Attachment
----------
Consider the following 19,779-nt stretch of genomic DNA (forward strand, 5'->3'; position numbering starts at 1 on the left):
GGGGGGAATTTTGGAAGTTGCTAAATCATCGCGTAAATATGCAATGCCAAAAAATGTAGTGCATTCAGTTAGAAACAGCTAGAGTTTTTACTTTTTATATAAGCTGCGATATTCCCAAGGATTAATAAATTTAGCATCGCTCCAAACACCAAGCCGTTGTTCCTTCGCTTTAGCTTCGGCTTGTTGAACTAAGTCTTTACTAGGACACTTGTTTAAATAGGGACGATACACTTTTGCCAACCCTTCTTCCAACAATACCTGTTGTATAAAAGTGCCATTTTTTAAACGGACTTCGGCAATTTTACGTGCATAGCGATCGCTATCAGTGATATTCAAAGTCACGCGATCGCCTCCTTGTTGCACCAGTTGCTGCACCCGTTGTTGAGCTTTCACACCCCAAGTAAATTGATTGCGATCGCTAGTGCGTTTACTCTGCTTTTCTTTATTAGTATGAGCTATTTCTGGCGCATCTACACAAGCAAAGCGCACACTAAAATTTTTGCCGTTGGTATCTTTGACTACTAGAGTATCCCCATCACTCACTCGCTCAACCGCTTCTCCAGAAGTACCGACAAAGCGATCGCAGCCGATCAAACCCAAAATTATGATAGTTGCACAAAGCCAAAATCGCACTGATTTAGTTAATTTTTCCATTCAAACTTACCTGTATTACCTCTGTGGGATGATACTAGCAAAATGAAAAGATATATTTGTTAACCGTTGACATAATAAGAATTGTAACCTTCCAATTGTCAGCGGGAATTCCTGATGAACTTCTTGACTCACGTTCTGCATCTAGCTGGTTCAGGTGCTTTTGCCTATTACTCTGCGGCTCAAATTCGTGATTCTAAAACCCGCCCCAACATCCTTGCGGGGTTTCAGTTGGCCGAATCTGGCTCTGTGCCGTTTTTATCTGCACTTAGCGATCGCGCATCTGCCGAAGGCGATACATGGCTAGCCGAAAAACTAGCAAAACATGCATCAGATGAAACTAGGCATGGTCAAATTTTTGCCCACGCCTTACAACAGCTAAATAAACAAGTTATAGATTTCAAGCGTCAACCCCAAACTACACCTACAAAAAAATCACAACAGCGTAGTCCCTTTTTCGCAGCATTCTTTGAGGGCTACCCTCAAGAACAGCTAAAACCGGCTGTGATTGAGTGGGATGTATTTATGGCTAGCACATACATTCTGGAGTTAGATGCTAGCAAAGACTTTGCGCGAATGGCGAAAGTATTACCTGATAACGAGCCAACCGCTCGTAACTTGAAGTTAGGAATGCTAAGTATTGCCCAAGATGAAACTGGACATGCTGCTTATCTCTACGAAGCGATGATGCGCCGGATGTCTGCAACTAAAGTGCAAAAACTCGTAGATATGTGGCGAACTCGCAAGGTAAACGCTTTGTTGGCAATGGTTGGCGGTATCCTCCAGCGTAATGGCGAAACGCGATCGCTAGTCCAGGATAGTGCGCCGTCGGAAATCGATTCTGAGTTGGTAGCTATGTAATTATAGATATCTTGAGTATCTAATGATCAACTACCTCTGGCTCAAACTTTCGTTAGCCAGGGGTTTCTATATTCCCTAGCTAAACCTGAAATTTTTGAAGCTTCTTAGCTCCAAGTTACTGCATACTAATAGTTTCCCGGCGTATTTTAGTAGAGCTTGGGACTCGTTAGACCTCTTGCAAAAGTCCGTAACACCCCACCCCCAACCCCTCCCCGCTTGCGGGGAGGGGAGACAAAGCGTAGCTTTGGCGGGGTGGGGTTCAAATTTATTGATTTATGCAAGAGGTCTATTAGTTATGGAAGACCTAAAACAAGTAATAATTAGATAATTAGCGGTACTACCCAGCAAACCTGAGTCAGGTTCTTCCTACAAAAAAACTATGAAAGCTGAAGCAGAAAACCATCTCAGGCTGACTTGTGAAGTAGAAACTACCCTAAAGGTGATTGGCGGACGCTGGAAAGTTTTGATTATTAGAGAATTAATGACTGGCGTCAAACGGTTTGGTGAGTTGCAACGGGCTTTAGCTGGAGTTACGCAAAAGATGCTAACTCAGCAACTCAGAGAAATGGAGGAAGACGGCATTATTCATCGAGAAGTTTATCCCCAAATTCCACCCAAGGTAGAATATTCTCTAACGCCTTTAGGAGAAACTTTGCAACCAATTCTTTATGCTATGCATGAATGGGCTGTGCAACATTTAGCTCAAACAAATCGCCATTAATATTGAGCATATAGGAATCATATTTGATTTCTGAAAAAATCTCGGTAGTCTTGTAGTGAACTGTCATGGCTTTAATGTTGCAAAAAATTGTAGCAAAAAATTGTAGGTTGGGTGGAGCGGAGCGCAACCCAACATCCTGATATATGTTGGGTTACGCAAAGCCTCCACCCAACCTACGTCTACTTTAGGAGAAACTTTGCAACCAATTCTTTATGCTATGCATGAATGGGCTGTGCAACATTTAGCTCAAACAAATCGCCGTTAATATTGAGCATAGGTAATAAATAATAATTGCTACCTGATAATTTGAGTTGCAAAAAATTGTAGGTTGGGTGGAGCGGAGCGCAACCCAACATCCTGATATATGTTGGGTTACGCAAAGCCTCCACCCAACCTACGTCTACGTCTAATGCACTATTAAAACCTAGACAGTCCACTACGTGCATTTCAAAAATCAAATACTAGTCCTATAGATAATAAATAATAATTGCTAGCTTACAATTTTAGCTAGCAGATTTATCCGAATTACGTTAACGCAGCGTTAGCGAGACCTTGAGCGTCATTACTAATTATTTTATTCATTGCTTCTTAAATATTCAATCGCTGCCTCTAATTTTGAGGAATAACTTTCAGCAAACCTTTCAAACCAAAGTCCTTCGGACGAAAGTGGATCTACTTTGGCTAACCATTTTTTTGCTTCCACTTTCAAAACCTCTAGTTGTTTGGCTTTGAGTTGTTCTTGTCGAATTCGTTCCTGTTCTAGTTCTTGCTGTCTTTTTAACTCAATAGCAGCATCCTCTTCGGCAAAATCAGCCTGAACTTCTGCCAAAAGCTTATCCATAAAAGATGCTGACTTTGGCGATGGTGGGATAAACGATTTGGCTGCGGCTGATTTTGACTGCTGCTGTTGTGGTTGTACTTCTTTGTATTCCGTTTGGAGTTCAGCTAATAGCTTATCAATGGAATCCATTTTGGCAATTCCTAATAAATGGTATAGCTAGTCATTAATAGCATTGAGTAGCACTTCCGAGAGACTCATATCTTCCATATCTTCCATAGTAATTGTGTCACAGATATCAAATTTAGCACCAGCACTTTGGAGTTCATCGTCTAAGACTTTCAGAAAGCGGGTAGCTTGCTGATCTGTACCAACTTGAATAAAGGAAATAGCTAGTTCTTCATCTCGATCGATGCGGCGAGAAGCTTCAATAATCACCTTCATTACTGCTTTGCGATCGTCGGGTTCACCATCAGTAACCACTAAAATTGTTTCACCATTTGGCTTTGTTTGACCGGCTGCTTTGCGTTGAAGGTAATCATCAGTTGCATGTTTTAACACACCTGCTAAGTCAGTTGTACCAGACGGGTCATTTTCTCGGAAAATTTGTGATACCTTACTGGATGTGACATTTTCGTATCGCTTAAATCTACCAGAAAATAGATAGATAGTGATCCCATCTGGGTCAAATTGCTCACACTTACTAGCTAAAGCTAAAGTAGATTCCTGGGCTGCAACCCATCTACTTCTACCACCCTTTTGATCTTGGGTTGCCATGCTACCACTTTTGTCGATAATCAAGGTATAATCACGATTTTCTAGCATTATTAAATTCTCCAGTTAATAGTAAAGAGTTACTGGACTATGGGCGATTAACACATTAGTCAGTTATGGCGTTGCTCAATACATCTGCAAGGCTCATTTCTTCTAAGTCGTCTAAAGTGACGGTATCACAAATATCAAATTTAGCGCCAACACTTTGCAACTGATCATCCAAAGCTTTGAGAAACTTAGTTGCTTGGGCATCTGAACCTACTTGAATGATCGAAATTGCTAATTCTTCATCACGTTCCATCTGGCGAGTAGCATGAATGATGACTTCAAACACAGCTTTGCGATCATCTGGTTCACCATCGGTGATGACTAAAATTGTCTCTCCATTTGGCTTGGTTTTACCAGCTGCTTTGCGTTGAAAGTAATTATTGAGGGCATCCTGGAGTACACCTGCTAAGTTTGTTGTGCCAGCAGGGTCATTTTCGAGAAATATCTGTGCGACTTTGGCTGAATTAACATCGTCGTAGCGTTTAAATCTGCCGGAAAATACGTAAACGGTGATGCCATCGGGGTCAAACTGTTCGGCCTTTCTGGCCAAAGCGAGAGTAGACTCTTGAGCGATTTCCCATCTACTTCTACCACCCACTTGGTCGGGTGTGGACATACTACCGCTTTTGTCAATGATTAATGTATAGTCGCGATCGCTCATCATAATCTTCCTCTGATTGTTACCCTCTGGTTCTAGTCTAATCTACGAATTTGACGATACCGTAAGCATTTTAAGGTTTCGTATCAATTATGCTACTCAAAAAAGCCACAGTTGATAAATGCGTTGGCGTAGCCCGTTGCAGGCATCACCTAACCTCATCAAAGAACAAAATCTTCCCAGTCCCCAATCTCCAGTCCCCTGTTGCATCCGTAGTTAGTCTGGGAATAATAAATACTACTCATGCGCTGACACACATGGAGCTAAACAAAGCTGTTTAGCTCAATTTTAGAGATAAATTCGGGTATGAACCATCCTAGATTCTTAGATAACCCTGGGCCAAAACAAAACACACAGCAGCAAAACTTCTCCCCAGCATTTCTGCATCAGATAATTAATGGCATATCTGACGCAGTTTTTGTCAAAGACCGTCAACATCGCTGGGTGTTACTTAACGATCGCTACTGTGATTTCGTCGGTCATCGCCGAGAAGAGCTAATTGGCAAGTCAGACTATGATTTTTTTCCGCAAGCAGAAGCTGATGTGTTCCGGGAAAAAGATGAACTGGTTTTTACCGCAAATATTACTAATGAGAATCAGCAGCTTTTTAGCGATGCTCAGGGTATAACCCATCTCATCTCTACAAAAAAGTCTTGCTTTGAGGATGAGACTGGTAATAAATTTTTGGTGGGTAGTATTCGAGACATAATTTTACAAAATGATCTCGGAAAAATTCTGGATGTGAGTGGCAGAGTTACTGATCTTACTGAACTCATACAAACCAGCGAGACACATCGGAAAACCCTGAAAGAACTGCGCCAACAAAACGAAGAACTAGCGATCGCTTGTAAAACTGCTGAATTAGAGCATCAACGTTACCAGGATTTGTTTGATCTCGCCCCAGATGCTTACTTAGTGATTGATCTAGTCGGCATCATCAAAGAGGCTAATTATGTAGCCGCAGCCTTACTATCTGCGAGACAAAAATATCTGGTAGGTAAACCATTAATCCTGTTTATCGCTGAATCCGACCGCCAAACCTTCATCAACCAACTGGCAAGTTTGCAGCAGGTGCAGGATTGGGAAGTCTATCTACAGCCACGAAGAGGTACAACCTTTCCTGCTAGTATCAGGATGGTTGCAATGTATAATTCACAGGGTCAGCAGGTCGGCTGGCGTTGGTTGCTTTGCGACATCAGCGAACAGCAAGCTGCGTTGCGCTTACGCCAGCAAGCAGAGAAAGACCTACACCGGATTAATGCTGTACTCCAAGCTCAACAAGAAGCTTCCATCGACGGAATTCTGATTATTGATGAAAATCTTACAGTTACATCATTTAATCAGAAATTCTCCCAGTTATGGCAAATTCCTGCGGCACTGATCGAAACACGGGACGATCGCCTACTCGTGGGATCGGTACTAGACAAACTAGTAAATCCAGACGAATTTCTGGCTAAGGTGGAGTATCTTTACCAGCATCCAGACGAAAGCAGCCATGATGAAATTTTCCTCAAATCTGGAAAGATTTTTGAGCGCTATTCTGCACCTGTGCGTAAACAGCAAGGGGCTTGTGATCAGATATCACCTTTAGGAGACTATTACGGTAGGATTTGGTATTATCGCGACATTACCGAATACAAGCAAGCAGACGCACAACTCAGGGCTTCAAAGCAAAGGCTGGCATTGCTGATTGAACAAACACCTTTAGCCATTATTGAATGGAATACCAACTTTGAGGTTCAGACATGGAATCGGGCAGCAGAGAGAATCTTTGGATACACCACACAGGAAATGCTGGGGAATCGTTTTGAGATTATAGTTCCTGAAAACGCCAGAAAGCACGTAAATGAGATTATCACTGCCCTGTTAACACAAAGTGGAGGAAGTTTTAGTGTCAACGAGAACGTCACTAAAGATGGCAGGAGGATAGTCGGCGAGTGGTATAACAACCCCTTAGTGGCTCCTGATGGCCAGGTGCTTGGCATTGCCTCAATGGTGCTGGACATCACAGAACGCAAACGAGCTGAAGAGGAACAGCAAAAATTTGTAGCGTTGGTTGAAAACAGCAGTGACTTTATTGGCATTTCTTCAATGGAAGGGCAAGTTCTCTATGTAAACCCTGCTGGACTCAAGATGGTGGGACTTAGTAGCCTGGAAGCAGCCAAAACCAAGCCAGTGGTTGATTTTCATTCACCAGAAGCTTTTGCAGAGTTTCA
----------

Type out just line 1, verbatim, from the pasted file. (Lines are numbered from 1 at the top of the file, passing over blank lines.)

Consider the following 19,779-nt stretch of genomic DNA (forward strand, 5'->3'; position numbering starts at 1 on the left):